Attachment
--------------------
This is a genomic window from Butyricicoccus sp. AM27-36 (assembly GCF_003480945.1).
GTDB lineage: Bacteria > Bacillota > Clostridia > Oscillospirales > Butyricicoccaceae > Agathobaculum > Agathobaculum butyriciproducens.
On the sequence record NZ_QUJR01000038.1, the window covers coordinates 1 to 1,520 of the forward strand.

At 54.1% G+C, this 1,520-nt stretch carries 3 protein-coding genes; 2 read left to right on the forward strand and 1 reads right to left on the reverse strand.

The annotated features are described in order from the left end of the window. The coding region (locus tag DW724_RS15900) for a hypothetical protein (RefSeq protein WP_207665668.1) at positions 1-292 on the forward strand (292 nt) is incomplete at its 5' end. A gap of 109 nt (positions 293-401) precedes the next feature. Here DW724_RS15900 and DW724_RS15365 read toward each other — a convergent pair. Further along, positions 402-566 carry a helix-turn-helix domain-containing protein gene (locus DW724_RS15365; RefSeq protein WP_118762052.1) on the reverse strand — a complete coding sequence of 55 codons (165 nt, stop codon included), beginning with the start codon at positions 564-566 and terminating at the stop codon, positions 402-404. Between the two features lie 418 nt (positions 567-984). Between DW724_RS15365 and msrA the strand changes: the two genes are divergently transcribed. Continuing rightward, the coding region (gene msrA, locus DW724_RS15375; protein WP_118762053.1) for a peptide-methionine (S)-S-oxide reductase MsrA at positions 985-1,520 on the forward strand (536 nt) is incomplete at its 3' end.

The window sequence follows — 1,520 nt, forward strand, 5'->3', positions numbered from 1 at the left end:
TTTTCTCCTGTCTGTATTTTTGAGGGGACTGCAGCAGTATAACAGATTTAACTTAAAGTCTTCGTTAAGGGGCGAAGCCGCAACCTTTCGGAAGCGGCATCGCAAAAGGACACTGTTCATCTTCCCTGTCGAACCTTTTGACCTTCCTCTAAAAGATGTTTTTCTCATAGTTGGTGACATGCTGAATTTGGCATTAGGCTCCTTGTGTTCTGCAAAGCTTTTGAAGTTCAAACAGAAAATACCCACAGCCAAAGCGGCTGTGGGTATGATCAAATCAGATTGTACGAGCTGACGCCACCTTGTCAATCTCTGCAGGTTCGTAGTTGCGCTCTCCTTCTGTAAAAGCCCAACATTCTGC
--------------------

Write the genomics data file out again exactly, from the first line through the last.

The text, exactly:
This is a genomic window from Butyricicoccus sp. AM27-36 (assembly GCF_003480945.1).
GTDB lineage: Bacteria > Bacillota > Clostridia > Oscillospirales > Butyricicoccaceae > Agathobaculum > Agathobaculum butyriciproducens.
On the sequence record NZ_QUJR01000038.1, the window covers coordinates 1 to 1,520 of the forward strand.

At 54.1% G+C, this 1,520-nt stretch carries 3 protein-coding genes; 2 read left to right on the forward strand and 1 reads right to left on the reverse strand.

The annotated features are described in order from the left end of the window. The coding region (locus tag DW724_RS15900) for a hypothetical protein (RefSeq protein WP_207665668.1) at positions 1-292 on the forward strand (292 nt) is incomplete at its 5' end. A gap of 109 nt (positions 293-401) precedes the next feature. Here DW724_RS15900 and DW724_RS15365 read toward each other — a convergent pair. Further along, positions 402-566 carry a helix-turn-helix domain-containing protein gene (locus DW724_RS15365; RefSeq protein WP_118762052.1) on the reverse strand — a complete coding sequence of 55 codons (165 nt, stop codon included), beginning with the start codon at positions 564-566 and terminating at the stop codon, positions 402-404. Between the two features lie 418 nt (positions 567-984). Between DW724_RS15365 and msrA the strand changes: the two genes are divergently transcribed. Continuing rightward, the coding region (gene msrA, locus DW724_RS15375; protein WP_118762053.1) for a peptide-methionine (S)-S-oxide reductase MsrA at positions 985-1,520 on the forward strand (536 nt) is incomplete at its 3' end.

The window sequence follows — 1,520 nt, forward strand, 5'->3', positions numbered from 1 at the left end:
TTTTCTCCTGTCTGTATTTTTGAGGGGACTGCAGCAGTATAACAGATTTAACTTAAAGTCTTCGTTAAGGGGCGAAGCCGCAACCTTTCGGAAGCGGCATCGCAAAAGGACACTGTTCATCTTCCCTGTCGAACCTTTTGACCTTCCTCTAAAAGATGTTTTTCTCATAGTTGGTGACATGCTGAATTTGGCATTAGGCTCCTTGTGTTCTGCAAAGCTTTTGAAGTTCAAACAGAAAATACCCACAGCCAAAGCGGCTGTGGGTATGATCAAATCAGATTGTACGAGCTGACGCCACCTTGTCAATCTCTGCAGGTTCGTAGTTGCGCTCTCCTTCTGTAAAAGCCCAACATTCTGC